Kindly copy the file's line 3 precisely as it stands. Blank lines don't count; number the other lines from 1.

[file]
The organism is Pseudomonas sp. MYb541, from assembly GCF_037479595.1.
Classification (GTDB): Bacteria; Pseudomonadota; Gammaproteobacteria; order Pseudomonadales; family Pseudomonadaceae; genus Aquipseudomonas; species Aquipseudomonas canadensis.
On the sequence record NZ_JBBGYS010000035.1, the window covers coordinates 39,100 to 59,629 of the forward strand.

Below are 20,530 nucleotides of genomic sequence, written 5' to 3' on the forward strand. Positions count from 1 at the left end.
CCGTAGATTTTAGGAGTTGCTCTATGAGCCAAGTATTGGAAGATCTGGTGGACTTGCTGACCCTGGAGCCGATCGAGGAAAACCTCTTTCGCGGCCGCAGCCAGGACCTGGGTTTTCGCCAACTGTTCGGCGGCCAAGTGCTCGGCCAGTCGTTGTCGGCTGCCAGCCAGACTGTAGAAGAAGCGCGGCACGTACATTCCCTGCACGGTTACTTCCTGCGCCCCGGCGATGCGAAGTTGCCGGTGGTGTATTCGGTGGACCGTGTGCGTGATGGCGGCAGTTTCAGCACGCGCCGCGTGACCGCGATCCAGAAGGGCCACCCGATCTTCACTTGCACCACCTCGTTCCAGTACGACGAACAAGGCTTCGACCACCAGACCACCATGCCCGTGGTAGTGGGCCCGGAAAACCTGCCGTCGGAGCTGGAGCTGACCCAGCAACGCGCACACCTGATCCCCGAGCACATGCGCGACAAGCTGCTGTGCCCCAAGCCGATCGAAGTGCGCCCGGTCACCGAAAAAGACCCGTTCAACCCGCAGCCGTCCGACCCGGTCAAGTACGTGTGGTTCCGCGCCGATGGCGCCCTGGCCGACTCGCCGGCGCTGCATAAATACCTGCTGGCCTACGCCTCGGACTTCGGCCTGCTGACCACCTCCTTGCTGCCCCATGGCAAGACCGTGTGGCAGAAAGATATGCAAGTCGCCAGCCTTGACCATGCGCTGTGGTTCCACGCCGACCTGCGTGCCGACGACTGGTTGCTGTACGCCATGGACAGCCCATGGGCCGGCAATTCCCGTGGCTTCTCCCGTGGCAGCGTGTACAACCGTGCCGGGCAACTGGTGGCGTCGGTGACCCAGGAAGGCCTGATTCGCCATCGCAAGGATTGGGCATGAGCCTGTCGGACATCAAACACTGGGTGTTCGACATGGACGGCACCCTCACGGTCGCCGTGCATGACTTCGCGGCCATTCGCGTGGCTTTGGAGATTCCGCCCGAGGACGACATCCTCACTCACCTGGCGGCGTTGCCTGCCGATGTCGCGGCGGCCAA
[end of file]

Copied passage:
On the sequence record NZ_JBBGYS010000035.1, the window covers coordinates 39,100 to 59,629 of the forward strand.